If all it took was using the latest gizmo in the flashiest way, then Bwana Devil would be the top grossing film of all time. What, you never heard of Bwana Devil?
Well, it was the very first 3D film ever shown in theaters, in 1952. I have a poster of it in my office, given to me by Jim Cameron, when we were prepping our own 3D extravaganza, Avatar, a few years ago. Partially, I think, as a way of reminding us both what we were trying to achieve. Or, rather, what we were trying not to achieve. If you utilize technology like 3D only to scare an audience with flying axes and lurching creatures, you end up making a forgotten sideshow. Jim certainly didn’t do that, and in the process he reinvented cinema.
If you want to create a whole, new, believable cinematic experience, if you are curious about what it might be like to be a boy stuck on a small boat in the middle of the ocean with a Bengal tiger, you use technology the way Ang Lee did in Life of Pi.
By the way, we tried making that movie with a real boy and a real tiger in the boat, but it turns out tigers don’t like either boats or boys, and we quickly figured out that wasn’t such a great idea. Once again, technology made the impossible possible, and that’s why people came to see that movie, and why Ang won an Oscar for his direction.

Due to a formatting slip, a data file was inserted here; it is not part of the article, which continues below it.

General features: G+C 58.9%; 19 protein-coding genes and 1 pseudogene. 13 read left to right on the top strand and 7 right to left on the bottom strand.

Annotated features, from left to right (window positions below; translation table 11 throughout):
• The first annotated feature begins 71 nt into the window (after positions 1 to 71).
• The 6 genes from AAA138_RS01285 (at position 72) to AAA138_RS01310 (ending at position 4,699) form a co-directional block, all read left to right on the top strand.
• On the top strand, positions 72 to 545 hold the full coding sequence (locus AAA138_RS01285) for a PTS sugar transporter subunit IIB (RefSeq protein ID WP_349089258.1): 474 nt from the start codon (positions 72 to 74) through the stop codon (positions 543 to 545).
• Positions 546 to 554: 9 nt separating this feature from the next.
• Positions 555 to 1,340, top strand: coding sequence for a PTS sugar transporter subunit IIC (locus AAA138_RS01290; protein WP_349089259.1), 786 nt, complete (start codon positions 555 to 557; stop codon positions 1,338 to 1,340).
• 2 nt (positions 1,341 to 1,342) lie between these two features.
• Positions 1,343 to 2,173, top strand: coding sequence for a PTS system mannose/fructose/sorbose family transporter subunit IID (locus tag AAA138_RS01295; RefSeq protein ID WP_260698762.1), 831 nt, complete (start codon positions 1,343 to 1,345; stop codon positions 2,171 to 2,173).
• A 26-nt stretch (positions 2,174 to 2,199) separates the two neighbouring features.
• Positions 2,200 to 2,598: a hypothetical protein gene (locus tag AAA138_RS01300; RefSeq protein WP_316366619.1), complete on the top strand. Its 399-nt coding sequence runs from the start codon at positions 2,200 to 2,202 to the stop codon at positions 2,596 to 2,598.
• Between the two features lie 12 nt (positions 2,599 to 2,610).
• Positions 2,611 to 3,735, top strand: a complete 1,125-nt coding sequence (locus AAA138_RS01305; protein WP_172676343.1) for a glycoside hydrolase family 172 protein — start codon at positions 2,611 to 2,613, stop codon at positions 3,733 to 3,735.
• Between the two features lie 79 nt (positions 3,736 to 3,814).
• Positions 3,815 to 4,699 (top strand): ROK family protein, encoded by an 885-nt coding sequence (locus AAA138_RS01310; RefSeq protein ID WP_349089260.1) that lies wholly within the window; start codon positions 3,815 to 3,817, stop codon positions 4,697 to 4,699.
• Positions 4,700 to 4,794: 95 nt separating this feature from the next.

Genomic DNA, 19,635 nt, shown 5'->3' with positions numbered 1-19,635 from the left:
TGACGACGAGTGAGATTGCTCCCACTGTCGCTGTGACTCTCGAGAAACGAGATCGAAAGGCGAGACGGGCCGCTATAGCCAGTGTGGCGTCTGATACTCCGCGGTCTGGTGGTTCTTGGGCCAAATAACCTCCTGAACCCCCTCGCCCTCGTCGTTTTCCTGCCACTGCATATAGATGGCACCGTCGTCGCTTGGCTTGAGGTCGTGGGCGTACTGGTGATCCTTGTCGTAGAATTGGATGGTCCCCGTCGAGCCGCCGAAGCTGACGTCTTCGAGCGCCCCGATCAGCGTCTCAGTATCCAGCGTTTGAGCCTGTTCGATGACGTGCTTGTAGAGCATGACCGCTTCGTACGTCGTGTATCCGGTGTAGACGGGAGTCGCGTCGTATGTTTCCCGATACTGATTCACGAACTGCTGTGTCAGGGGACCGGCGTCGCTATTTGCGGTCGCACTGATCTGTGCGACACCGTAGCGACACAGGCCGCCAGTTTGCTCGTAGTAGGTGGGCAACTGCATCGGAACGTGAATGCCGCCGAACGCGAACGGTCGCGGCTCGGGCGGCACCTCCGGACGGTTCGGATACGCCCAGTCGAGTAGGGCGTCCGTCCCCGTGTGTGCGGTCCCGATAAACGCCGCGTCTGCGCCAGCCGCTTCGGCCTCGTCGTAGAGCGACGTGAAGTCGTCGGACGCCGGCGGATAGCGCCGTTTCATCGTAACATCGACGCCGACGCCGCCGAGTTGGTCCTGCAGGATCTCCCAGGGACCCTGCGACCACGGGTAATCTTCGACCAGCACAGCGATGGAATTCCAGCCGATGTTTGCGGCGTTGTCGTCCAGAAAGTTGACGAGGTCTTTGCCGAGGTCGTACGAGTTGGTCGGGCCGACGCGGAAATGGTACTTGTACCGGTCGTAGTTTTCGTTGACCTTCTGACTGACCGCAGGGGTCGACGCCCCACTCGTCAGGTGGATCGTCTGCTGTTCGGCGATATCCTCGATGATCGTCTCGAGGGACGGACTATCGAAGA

But remember, technology is always in service of your story, never the end result.
The human element, the deep need to know what drives every character’s journey, that’s the question at the heart of every great movie, and a truly gifted filmmaker makes the hero’s quest his own. His or her passion is the one indispensable ingredient in every good film. We’ve seen this many times at Fox, from Braveheart to Juno, from Patton to Napoleon Dynamite, Butch Cassidy and the Sundance Kid to Borat, and through the realization of so many great characters over the decades.
And every quest leads to surprise. Questions don’t always take us where we thought they would. Many of the greatest inventions of all time—penicillin, nylon, the Slinky —were accidents. Accidents that happened because someone was following their curiosity wherever it led them.
In pursuing your questions, never forget the need to be bold, to reach beyond boundaries- the boundaries of others, and your own. Great films are original and, by definition, that’s where no one has gone before. The greatest directors know that well. Quentin Tarantino said, “I don’t ever want to fail, but I want to risk failure every time out of the gate.”
And Francis Ford Coppola went a step further when he said, “Cinema without risk is like having no sex and expecting to have a baby. You have to take a risk.”